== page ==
Review: DivX Pro 8

March 21, 2010 – 09:00 by in Reviews Print Share No Comment
Overview
Manufacturer: DivX
Price (RRP): £15.96
Best Price: £15.96
Platforms: Windows XP/ Vista (32/ 64-bit)/ 7 (32/ 64-bit)
Softwarecrew Rating:
 
More Product Images

DivX is a video codec that’s become well known for producing compact movie files that still deliver high image and audio quality. As a result it’s been widely adopted as a video standard, and there are now thousands of devices that are able to play DivX content: DVD and Blu-ray players, the PlayStation 3, portable movie players, mobile phones and more. Converting your videos to DivX gives you a freedom you won’t find with any other format, then, and making this happen is far easier than you might expect.

DivX Pro is, essentially, the free DivX Plus suite with an enhanced conversion tool. So you’ll still have the web player, desktop player, video management tool, DivX to Go, and so on, but the DivX Converter is where the real action takes place.

And it all starts when you select the videos you’d like to convert to DivX. Most common formats are supported, though Flash video (FLV) is a notable exception, and MPEG-2 import requires an additional plug-in (it’s provided with the program, but only on a 15-day trial). So choose compatible formats, drag and drop them onto the Converter, and they’ll each be analysed. This can take a while – anything up to a minute per movie on our test PC – but when the process is complete you’ll have a list of imported files, each with a thumbnail (useful reassurance that you’re working with the right clip).

Next, you choose a profile representing the type of file you’d like to create: Mobile (up to 320×240 resolution), Home Theater (up to 720×576), HD 720p (1280×720), HD 1080p (1920×1080) or PLUS HD (MKV, H.264, AAC/AC3, up to 1920×1080 – this is available for free with DivX Plus).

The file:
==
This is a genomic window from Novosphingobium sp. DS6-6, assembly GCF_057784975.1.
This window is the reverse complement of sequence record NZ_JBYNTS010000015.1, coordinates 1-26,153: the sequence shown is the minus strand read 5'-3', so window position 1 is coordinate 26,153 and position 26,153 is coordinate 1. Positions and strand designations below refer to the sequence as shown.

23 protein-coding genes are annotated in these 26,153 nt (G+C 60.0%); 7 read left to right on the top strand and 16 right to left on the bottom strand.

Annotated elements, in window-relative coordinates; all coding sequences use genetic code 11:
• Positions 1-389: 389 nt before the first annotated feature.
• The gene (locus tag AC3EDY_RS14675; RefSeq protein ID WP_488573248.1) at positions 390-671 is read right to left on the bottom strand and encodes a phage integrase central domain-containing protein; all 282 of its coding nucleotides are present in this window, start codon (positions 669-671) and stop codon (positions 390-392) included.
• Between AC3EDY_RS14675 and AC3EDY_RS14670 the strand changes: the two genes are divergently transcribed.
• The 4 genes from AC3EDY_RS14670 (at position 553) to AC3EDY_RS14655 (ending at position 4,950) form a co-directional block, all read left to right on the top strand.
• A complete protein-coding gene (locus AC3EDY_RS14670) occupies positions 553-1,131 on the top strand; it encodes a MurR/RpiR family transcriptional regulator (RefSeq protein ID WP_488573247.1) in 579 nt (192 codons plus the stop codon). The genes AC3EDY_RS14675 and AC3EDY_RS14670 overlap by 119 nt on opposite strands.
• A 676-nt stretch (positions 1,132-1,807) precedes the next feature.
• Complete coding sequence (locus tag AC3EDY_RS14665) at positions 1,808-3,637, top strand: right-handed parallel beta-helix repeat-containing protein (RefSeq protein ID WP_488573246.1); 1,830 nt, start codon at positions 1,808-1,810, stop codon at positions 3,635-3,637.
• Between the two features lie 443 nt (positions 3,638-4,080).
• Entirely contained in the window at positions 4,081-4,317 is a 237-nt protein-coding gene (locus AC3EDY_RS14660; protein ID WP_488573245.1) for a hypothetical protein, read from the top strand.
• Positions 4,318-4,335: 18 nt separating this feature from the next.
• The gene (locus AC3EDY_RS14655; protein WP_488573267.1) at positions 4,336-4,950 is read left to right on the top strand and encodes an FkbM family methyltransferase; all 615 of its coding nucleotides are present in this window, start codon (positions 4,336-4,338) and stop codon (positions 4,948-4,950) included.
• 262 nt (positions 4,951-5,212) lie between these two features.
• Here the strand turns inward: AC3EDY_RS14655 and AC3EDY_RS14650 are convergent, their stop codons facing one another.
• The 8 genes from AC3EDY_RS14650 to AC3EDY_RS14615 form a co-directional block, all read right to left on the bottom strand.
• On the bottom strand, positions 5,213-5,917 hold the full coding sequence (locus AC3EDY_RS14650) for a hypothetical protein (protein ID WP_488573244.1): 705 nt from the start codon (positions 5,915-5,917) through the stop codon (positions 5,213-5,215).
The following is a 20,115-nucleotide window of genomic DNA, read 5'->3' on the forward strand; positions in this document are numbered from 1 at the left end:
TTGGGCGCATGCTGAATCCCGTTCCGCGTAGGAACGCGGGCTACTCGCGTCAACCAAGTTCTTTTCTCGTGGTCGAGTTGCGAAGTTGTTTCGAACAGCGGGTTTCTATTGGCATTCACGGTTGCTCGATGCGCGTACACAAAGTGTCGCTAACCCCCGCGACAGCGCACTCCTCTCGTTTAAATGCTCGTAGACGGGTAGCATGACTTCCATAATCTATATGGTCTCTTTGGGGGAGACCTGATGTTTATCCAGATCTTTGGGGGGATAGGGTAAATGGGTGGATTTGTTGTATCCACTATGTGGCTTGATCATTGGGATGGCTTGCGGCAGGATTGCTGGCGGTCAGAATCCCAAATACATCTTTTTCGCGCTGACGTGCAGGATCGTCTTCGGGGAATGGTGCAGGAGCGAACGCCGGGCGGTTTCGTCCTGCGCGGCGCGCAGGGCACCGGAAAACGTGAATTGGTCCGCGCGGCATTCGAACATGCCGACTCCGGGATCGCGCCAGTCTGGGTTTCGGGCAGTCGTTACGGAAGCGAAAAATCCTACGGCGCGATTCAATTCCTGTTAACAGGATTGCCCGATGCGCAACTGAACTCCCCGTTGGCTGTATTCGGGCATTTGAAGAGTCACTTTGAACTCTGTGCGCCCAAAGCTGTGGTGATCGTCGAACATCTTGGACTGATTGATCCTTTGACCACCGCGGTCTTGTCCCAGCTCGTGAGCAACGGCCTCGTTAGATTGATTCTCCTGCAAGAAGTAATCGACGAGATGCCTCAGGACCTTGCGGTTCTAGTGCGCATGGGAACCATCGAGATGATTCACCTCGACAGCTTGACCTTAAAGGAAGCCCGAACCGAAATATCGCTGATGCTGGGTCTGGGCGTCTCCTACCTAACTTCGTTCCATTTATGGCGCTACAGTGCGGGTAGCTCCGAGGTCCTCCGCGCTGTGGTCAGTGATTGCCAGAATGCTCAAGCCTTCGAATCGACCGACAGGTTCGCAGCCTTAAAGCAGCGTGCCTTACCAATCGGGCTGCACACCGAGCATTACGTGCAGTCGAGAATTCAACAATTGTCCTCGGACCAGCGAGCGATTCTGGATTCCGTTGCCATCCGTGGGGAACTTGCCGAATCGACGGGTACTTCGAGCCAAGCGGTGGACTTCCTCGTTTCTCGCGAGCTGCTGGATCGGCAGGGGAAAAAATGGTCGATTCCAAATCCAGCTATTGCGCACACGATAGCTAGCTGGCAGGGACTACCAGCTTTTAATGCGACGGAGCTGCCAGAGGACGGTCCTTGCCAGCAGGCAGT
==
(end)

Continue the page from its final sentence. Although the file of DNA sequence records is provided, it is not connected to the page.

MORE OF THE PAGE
If you need to take more control, then you can apply further settings to each video individually. There are options to change the video resolution, video and audio bitrate, for instance. Or you can choose to limit your output file to a specified size.

If you’re opting to combine all your videos into one file then you’ll probably want to rearrange the clips into the most appropriate order. But otherwise, there’s nothing else to do – just click Start and watch as the Converter creates your files.

Performance proved above average in our tests. We took a 1080p MOV movie trailer, for instance, and the program converted it to a PLUS HD file in just under 7 minutes; converting to 720 x 390 Home Theater clip took only 3:17. TMPGenc 4.0 XPress took around 20% longer to convert the same regular AVI file, and SUPER (using FFmpeg) was slower still.

The encoding process may still take a while if you’re converting a long movie, of course, but it’s worth the wait as the final results really are excellent. The picture is crisp and clear, and looked great even when we were upscaling from DVD. And the new ability to add a smooth fast forward and rewind track makes it easier than ever to navigate a clip to the point you need.

Verdict:
No hassle, complications or fuss, just a speedy encoding engine that quickly delivers top quality DivX videos
We Like:
Very easy to use, can now combine multiple movies into one, decent encoding performance, high quality results
We Don't Like:
MPEG-2 import costs extra
Softwarecrew Rating:
 

Comments are closed.